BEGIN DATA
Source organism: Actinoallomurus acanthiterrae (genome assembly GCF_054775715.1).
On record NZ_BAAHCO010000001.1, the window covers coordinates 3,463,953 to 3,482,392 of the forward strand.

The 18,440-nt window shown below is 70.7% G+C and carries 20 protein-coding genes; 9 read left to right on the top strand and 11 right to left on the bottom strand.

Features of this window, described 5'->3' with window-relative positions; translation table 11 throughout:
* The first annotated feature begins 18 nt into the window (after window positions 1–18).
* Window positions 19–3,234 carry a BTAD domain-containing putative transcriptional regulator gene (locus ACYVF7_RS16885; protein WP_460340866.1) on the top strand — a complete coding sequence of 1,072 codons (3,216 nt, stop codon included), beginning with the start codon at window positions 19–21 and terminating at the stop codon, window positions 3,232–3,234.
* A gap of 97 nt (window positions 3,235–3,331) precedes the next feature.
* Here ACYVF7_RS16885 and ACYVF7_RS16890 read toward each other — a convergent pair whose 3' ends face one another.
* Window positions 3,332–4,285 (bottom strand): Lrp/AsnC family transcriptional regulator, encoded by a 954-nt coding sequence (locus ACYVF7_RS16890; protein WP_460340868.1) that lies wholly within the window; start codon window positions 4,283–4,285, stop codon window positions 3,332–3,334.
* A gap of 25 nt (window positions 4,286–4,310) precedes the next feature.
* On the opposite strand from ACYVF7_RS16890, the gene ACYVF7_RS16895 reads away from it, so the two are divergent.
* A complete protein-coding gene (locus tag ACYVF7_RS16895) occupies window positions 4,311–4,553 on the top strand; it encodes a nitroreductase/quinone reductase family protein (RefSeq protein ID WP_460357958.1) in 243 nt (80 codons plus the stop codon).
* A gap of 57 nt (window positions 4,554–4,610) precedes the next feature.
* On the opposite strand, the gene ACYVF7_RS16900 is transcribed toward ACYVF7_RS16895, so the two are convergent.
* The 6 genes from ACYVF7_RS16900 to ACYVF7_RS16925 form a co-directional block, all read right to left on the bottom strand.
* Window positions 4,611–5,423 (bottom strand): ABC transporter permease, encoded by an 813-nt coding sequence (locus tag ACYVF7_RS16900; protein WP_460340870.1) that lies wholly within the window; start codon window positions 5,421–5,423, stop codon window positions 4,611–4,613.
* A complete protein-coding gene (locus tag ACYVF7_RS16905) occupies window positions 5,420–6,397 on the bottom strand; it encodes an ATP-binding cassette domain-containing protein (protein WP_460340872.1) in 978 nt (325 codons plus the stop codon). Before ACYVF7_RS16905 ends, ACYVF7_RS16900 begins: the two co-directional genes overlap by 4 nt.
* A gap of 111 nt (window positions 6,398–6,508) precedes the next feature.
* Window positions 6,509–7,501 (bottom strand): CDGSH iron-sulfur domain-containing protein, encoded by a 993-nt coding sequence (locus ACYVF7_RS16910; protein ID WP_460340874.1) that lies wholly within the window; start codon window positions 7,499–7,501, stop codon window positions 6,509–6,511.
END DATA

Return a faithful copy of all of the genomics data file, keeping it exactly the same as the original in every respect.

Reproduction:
Source organism: Actinoallomurus acanthiterrae (genome assembly GCF_054775715.1).
On record NZ_BAAHCO010000001.1, the window covers coordinates 3,463,953 to 3,482,392 of the forward strand.

The 18,440-nt window shown below is 70.7% G+C and carries 20 protein-coding genes; 9 read left to right on the top strand and 11 right to left on the bottom strand.

Features of this window, described 5'->3' with window-relative positions; translation table 11 throughout:
* The first annotated feature begins 18 nt into the window (after window positions 1–18).
* Window positions 19–3,234 carry a BTAD domain-containing putative transcriptional regulator gene (locus ACYVF7_RS16885; protein WP_460340866.1) on the top strand — a complete coding sequence of 1,072 codons (3,216 nt, stop codon included), beginning with the start codon at window positions 19–21 and terminating at the stop codon, window positions 3,232–3,234.
* A gap of 97 nt (window positions 3,235–3,331) precedes the next feature.
* Here ACYVF7_RS16885 and ACYVF7_RS16890 read toward each other — a convergent pair whose 3' ends face one another.
* Window positions 3,332–4,285 (bottom strand): Lrp/AsnC family transcriptional regulator, encoded by a 954-nt coding sequence (locus ACYVF7_RS16890; protein WP_460340868.1) that lies wholly within the window; start codon window positions 4,283–4,285, stop codon window positions 3,332–3,334.
* A gap of 25 nt (window positions 4,286–4,310) precedes the next feature.
* On the opposite strand from ACYVF7_RS16890, the gene ACYVF7_RS16895 reads away from it, so the two are divergent.
* A complete protein-coding gene (locus tag ACYVF7_RS16895) occupies window positions 4,311–4,553 on the top strand; it encodes a nitroreductase/quinone reductase family protein (RefSeq protein ID WP_460357958.1) in 243 nt (80 codons plus the stop codon).
* A gap of 57 nt (window positions 4,554–4,610) precedes the next feature.
* On the opposite strand, the gene ACYVF7_RS16900 is transcribed toward ACYVF7_RS16895, so the two are convergent.
* The 6 genes from ACYVF7_RS16900 to ACYVF7_RS16925 form a co-directional block, all read right to left on the bottom strand.
* Window positions 4,611–5,423 (bottom strand): ABC transporter permease, encoded by an 813-nt coding sequence (locus tag ACYVF7_RS16900; protein WP_460340870.1) that lies wholly within the window; start codon window positions 5,421–5,423, stop codon window positions 4,611–4,613.
* A complete protein-coding gene (locus tag ACYVF7_RS16905) occupies window positions 5,420–6,397 on the bottom strand; it encodes an ATP-binding cassette domain-containing protein (protein WP_460340872.1) in 978 nt (325 codons plus the stop codon). Before ACYVF7_RS16905 ends, ACYVF7_RS16900 begins: the two co-directional genes overlap by 4 nt.
* A gap of 111 nt (window positions 6,398–6,508) precedes the next feature.
* Window positions 6,509–7,501 (bottom strand): CDGSH iron-sulfur domain-containing protein, encoded by a 993-nt coding sequence (locus ACYVF7_RS16910; protein ID WP_460340874.1) that lies wholly within the window; start codon window positions 7,499–7,501, stop codon window positions 6,509–6,511.